Ukraine helicopter crash kills interior minister in Kyiv as fighting rages on in east © Reuters. Ukrainian servicemen prepare a Polish self-propelled howitzer Krab to fire toward Russian positions, amid Russia’s attack on Ukraine, on a frontline in Donetsk region, Ukraine January 17, 2023. REUTERS/Oleksandr Ratushniak

By Max Hunder and Tom Balmforth

BROVARY, Ukraine (Reuters) – Ukraine’s interior minister and a child were among at least 14 people killed on Wednesday when a helicopter crashed into a nursery and set it ablaze in a suburb of the capital Kyiv.

Separately, Ukraine said its forces again blunted Russian attempts to advance on the front-line city Bakhmut hundreds of kilometres (miles) away in the east, where both sides have taken heavy losses for scant gain in trench warfare since November.

Ukrainian officials said it was too early to determine what caused the helicopter crash. None immediately spoke of any attack by Russia, which invaded Ukraine last February and has been battering Ukrainian cities often far from front lines with missiles almost daily since October.

Dozens of people were injured including children, many suffering burns, after the French-made Super Puma helicopter went down in the fog in Brovary on the eastern outskirts of Kyiv, plummeting into the nursery grounds.

Ukrainian state emergency services said 14 people in total had been killed. Government agencies had earlier published higher death tolls ranging up to 18.

Interior Minister Denys Monastyrskyi, who was on board the helicopter, was among the dead. He was the most senior Ukrainian official to die since the war began with a Russian invasion in February last year.

Residents described a frantic rescue.

“We saw wounded people, we saw children. There was a lot of fog here, everything was strewn all around. We could hear screams, we ran towards them,” Hlib, a 17-year-old local resident, told Reuters. “We took the children and passed them over the fence, away from the nursery as it was on fire.”

The entire side of the nursery building was charred, with a gaping hole above the entrance, where the helicopter’s rotor blades rested. Nearby, debris was strewn over a muddy playground and the helicopter wreckage lay crumpled by an apartment block.

Several dead men lay in a courtyard, wearing blue uniforms and black boots visible from under foil blankets draped over the bodies.

Vitaliy, 56, said he saw the aircraft fall quickly and crash onto the grounds of the nursery before debris was hurled further into the block of flats. “I thought it was the engine from a rocket or something like that, something very large,” he said.

President Volodymyr Zelenskiy ordered an investigation into what he said was a “terrible tragedy”.

“The pain is unspeakable,” he said in a statement.

Monastyrskyi died alongside his first deputy, Yevheniy Yenin, and other ministry officials flying in the helicopter operated by the state emergency service.

Ukraine’s SBU State Security Service said it would consider possible causes including a breach of flight rules, a technical malfunction or intentional destruction.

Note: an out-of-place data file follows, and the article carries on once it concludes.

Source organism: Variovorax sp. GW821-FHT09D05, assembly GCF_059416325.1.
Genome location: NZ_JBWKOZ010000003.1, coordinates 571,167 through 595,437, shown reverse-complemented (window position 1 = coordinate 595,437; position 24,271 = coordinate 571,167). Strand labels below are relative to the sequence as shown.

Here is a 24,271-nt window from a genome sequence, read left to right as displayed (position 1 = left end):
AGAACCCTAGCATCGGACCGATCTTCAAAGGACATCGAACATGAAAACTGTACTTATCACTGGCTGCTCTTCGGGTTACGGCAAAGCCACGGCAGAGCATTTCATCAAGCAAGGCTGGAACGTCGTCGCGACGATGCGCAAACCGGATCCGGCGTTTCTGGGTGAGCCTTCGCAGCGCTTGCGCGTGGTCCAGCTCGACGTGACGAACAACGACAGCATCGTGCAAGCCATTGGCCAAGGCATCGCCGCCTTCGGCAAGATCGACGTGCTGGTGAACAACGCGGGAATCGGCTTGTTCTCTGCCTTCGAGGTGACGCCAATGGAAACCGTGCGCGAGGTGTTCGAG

Since Ukraine wrested back significant territory in the east and south in the second half of 2022, front lines have hardened and Kyiv says new Western weapons especially heavy battle tanks are vital for it to regain momentum this year.

In a speech by video link to the World Economic Forum (WEF) in Davos, Switzerland, Zelenskiy said Western supplies of tanks, and air defence systems to ward off Russia’s missile strike campaign, should come more quickly and be delivered faster than Moscow is able to carry out attacks.

“The supplying of Ukraine with air defence systems must outpace Russia’s next missile attacks,” Zelenskiy said. “The supplies of Western tanks must outpace another invasion of Russian tanks.”

In the latest announcement of new aid, Canadian Defence Minister Anita Anand visited Kyiv on Wednesday and pledged 200 Senator armoured personnel carriers.

On Friday, Western allies will gather at a U.S. air base in Germany to offer more weapons for Ukraine. Attention is focused in particular on Germany, which has veto power over any decision to send its Leopard tanks, fielded by NATO-allied armies across Europe and widely seen as the most suitable for Ukraine.

Polish President Andrzej Duda told the Davos gathering he was afraid Russia was preparing a new offensive in Ukraine within months and it was therefore crucial to provide additional support to Kyiv with modern tanks and missiles.

Poland and Finland have already said they will send Leopards if Germany approves them. Berlin says a decision will be the first item on the agenda of Boris Pistorius, named Germany’s new defence minister earlier this week.

Russian President Vladimir Putin, visiting an air defence factory in St Petersburg, said Russia’s military industrial might meant “victory is assured, I have no doubt about it”.

Foreign Minister Sergei Lavrov said Moscow saw no prospects of peace talks and there could be no negotiations with Zelenskiy. Russia has said talks are possible only if Ukraine recognises Moscow’s claims to Ukrainian territory; Kyiv says it will fight until Russia withdraws from all of Ukraine.

In the central city of Dnipro, the civilian death toll from a missile that struck an apartment block on Saturday rose to 45, including six children, among them an 11-month-old boy, Zelenskiy said on Tuesday.

Moscow denies intentionally targeting civilians. It launched what it calls its special military operation in Ukraine saying Kyiv’s increasing ties with the West posed a security threat.

Tens of thousands of people have been killed and millions forced to flee in what Kyiv and the West call an unprovoked invasion to crush Ukraine’s independence – gained when the Moscow-led Soviet Union broke up in 1991 – and seize its land.


Please enter your comment!
Please enter your name here